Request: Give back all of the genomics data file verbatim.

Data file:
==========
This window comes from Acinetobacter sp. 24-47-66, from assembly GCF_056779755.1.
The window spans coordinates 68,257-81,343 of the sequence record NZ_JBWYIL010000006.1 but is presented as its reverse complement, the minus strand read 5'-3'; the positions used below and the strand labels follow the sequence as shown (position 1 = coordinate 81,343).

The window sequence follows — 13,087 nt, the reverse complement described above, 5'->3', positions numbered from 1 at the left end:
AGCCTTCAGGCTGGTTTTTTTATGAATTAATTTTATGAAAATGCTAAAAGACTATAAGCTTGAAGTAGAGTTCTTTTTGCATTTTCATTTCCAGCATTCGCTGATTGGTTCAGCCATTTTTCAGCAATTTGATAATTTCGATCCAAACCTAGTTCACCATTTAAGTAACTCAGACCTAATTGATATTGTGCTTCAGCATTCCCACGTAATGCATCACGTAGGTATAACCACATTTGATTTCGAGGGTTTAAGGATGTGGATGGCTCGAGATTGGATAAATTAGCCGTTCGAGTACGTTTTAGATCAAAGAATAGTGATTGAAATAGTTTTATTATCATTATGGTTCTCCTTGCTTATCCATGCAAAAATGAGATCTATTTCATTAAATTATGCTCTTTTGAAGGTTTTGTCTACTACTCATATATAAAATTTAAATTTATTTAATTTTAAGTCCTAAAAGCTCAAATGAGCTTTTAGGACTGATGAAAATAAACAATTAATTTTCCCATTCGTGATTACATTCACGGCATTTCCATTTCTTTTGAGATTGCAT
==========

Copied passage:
This window comes from Acinetobacter sp. 24-47-66, from assembly GCF_056779755.1.
The window spans coordinates 68,257-81,343 of the sequence record NZ_JBWYIL010000006.1 but is presented as its reverse complement, the minus strand read 5'-3'; the positions used below and the strand labels follow the sequence as shown (position 1 = coordinate 81,343).

The window sequence follows — 13,087 nt, the reverse complement described above, 5'->3', positions numbered from 1 at the left end:
AGCCTTCAGGCTGGTTTTTTTATGAATTAATTTTATGAAAATGCTAAAAGACTATAAGCTTGAAGTAGAGTTCTTTTTGCATTTTCATTTCCAGCATTCGCTGATTGGTTCAGCCATTTTTCAGCAATTTGATAATTTCGATCCAAACCTAGTTCACCATTTAAGTAACTCAGACCTAATTGATATTGTGCTTCAGCATTCCCACGTAATGCATCACGTAGGTATAACCACATTTGATTTCGAGGGTTTAAGGATGTGGATGGCTCGAGATTGGATAAATTAGCCGTTCGAGTACGTTTTAGATCAAAGAATAGTGATTGAAATAGTTTTATTATCATTATGGTTCTCCTTGCTTATCCATGCAAAAATGAGATCTATTTCATTAAATTATGCTCTTTTGAAGGTTTTGTCTACTACTCATATATAAAATTTAAATTTATTTAATTTTAAGTCCTAAAAGCTCAAATGAGCTTTTAGGACTGATGAAAATAAACAATTAATTTTCCCATTCGTGATTACATTCACGGCATTTCCATTTCTTTTGAGATTGCAT